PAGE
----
Join us as we treat you to a handful of the best and worst movies, characters, scenes, lines and or other significant cinematic moments. At least in our opinion.
What do you hear when you look at that photo from the Psycho shower scene? Amazing, right?There are several elements essential to horror and we know that we don’t have to tell film buffs that music is one of the most important of all. A stroll in the woods is no more than a stroll in the woods without piercing violin. Skinny dipping in a lake is no more than skinny dipping in a lake without deep, heartbeat-like notes. A stalking scene is, well, always creepy, but made even better by low, heavy thuds. Sometimes the most important of all is the film’s theme. That’s what lasts. Let’s take a look at one of the decades that did it the best: the 70s.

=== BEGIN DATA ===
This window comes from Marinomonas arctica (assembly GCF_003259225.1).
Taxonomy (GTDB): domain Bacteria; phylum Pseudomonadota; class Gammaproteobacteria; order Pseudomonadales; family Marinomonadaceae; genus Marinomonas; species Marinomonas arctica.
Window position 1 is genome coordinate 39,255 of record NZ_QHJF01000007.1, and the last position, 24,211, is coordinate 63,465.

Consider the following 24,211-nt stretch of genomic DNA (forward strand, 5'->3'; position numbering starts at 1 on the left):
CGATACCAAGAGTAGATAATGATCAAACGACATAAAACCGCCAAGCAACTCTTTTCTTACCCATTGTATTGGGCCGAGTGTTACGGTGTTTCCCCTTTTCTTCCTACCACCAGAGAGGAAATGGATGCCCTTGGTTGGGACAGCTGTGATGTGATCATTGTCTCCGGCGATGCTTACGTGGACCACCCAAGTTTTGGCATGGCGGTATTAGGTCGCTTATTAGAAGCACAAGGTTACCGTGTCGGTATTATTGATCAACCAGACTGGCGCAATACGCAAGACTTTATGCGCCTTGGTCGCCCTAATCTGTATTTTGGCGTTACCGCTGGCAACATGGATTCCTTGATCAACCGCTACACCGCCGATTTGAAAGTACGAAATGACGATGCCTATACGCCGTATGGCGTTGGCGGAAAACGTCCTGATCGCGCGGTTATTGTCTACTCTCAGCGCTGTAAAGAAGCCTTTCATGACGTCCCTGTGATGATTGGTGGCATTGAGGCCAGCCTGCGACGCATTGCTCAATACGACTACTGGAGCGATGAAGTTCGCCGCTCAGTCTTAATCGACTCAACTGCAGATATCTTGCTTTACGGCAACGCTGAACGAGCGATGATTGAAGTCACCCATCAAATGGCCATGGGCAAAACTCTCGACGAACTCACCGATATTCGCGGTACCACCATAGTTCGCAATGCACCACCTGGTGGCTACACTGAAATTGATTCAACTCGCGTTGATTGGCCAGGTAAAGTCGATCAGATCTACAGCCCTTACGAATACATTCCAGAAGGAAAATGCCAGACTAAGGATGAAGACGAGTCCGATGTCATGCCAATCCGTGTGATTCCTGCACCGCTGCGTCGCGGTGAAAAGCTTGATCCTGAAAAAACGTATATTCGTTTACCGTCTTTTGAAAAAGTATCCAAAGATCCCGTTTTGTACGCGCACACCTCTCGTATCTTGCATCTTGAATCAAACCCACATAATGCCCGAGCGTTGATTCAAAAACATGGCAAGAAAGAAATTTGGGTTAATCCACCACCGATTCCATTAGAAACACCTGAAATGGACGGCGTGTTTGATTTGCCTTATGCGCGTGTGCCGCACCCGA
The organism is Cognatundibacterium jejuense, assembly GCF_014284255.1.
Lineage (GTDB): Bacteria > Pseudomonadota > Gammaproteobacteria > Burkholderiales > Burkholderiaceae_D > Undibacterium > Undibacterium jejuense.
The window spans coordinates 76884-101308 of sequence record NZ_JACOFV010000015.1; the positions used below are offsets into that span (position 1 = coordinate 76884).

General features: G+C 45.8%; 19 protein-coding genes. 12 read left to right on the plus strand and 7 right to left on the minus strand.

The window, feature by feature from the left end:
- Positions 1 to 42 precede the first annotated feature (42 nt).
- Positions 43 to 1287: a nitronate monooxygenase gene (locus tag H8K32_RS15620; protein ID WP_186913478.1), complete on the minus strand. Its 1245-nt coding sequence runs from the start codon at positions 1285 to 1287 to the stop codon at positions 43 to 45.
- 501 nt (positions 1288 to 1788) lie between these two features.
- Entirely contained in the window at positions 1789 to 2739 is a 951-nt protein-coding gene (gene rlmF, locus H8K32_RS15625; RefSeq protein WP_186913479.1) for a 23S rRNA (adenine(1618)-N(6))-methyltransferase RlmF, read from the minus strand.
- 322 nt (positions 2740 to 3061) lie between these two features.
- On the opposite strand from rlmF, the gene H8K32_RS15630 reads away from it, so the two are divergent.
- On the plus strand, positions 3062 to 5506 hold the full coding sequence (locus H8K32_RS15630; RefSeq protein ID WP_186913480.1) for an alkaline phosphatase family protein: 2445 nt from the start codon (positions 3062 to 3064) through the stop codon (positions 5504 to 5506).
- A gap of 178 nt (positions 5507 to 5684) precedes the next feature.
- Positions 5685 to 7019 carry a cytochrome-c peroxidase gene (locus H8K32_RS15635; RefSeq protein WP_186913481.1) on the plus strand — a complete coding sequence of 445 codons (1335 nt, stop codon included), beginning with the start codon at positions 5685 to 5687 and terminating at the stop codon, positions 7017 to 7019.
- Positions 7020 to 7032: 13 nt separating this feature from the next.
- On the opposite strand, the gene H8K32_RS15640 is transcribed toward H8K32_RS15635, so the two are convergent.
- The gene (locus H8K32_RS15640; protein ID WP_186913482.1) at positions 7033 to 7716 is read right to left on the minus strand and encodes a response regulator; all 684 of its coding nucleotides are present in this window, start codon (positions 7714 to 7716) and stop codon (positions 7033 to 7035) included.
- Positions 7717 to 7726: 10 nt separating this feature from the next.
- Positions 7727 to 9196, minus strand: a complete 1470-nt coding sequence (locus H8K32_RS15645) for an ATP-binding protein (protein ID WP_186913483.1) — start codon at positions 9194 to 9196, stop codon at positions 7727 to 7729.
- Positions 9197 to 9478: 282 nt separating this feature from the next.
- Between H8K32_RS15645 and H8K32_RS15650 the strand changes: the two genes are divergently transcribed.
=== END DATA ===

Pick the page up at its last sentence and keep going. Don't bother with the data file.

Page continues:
(Note: If you’re hoping for Jaws, it’s not happening. Definitely a great score, but not “horror” enough for me.)
A theme song that’s inexplicably familiar even if you haven’t seen the movie (yeah, it’s been sampled a lot but that’s not quite it… have fun with that link, by the way).
4) The Amityville Horror
An extremely underrated horror with an extremely chilling (Academy Award-nominated) score. Creepy voices that seem to know more than you do, the sharpening of an axe and ominous bass sounds.
3) The Exorcist
From the same composer as The Amityville Horror, it’s another one that’s brilliantly creepy. You know you know it, even if you’re not sure what it’s from.
If you don’t know by now, we’re both mega-huge fans of John Carpenter’s Halloween series. And guess what makes it even better? Carpenter composed this suspenseful, dramatic score himself. Two notes, jumping octaves here and there, it couldn’t be simpler—or more perfect.
It’s strange and it scares me. The film’s entire score was composed by Italian prog rock band Goblin. It’s bizarre, bold and unforgettable, much like the film itself.